• The gifting business is also far more individualized than before and there are firms who will take care of your lists ahead of wedding celebrations, baby showers etc.
  • The Post allows Individualization of stamps.

Surveys by leading technology companies tell us that customers prefer to interact with brands that give some relevance to their personal data:

  • They are willing to submit this private information for exclusive benefits, subject to the condition that they know how it is being used.
  • Customers have revealed that Individualization does affect their buying decisions.
  • They tend to buy more from firms that customize their purchasing channels through Individualization.
  • They create brand loyalty by returning to retailers who make personal recommendations.
  • A large percentage of customers frequent clients who present products to them based on previous purchases.

The best marketers sell goods based on clients’ requirements, instead of wooing them with freebies or discounts that they don’t really want. The number of promotions can be curtailed if customers weave their own natural way back to the client when they really have an intrinsic need for something. If Individualization can help them identify those purchases swiftly they can avoid having to trawl through pages of websites or shopping aisles, which will confuse them with too many choices. This may lead to deferment or cancellation of purchases.


In his book Retail and the Artifice of Social Change, Steve Miles refers to retail as an ‘ever changing feast’. It constantly shifts and is currently coping with unknown aspects presented by technology. Mills wonders whether having developments like kitchen appliances that are equipped to monitor themselves in the future, will make retailers redundant. Whether this will happen or already has, retailers will have to keep creating added values in some form or the other to stay in the game. The aspect of consumer choice for instance implies that even though retail is viewed as relentless, it has to make certain concessions.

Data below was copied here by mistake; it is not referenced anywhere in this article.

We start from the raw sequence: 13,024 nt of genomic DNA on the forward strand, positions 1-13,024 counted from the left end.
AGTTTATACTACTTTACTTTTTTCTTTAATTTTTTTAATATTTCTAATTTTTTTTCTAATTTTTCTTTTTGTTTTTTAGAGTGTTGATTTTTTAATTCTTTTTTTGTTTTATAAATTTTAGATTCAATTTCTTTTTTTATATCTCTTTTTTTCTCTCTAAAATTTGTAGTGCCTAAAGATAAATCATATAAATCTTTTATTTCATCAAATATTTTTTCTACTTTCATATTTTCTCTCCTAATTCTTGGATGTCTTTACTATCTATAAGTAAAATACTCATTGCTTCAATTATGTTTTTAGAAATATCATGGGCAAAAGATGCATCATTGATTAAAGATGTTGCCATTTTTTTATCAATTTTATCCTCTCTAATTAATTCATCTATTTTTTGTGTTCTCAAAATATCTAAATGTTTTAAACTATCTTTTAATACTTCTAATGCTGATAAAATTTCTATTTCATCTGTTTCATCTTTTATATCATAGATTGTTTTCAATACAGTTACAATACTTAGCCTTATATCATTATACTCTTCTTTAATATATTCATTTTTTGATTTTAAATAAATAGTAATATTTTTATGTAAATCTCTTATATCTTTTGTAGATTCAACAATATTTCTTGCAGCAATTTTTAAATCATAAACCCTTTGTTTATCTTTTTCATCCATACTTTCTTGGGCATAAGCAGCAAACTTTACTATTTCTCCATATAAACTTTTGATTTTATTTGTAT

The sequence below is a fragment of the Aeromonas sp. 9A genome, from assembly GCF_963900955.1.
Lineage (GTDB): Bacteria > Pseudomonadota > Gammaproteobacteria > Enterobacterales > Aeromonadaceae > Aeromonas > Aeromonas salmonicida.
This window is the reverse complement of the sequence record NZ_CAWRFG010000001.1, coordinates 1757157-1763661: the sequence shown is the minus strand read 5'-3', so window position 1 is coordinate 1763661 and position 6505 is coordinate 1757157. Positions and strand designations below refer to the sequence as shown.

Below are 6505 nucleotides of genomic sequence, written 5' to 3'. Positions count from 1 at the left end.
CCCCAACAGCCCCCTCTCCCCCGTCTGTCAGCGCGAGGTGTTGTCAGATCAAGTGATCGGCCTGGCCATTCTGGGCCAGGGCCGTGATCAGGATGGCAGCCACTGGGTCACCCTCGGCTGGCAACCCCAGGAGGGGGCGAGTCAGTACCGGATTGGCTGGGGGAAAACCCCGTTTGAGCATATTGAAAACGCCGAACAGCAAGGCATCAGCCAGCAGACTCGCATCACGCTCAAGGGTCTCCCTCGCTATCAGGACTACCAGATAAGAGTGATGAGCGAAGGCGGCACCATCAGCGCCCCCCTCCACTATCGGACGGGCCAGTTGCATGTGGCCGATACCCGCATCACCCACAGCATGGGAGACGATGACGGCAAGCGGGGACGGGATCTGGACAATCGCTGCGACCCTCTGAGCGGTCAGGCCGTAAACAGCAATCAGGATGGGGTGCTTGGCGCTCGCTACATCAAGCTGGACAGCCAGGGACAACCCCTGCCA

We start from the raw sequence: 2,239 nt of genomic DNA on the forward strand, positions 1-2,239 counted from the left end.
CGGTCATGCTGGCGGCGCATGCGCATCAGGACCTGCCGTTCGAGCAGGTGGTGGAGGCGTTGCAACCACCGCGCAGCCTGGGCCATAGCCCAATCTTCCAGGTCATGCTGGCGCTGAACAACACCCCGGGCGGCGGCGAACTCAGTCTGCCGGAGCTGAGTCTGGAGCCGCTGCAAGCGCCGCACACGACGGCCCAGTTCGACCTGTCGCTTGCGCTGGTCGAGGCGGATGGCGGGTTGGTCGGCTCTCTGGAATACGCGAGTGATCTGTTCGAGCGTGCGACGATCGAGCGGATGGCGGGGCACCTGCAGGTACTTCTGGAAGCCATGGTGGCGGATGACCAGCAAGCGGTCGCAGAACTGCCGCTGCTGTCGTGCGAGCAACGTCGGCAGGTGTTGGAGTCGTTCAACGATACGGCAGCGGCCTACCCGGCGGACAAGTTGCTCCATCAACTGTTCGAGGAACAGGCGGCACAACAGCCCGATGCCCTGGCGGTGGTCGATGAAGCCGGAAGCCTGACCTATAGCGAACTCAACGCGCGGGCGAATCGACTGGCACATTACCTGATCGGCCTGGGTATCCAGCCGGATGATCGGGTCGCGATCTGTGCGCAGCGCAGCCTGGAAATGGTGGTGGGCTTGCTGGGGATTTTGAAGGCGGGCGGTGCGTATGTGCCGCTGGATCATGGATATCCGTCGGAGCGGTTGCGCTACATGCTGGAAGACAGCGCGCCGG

Mills adds, somewhat caustically, that “the role of retail in social change is to reproduce the status quo through maintenance of an artifice, a narrative of constant change and opportunity that is never literally realized.” He asserts that Individualization is institutional Individualization. However, market gurus analyzing trends like personalization and Individualization seem to find some reassurance in the reasoning that it may yet lead to better business and more profits.

Ultimately the relevance of something as nascent as the strategy of Individualization in retail is that not only should individual needs be catered to, but that it adapts to a more unified system which supports the mutual existence of all individuals.

If you are looking for any help on building any digital solution for better customer or employee engagement, please contact us at [email protected].

Abhay Vohra

About the Author

Abhay Vohra has 15+ years of experience in the IT industry. Abhay started out with us as a Quality Analyst and moved onto the Business Analysis team, where he discovered his passion for Information Architecture, Wireframes, and User Experience. Now, he possesses an impressive experience in UX and has delved into User Research and Service Design. Abhay also happens to be a culture enthusiast and takes a keen interest in world cinema and literature.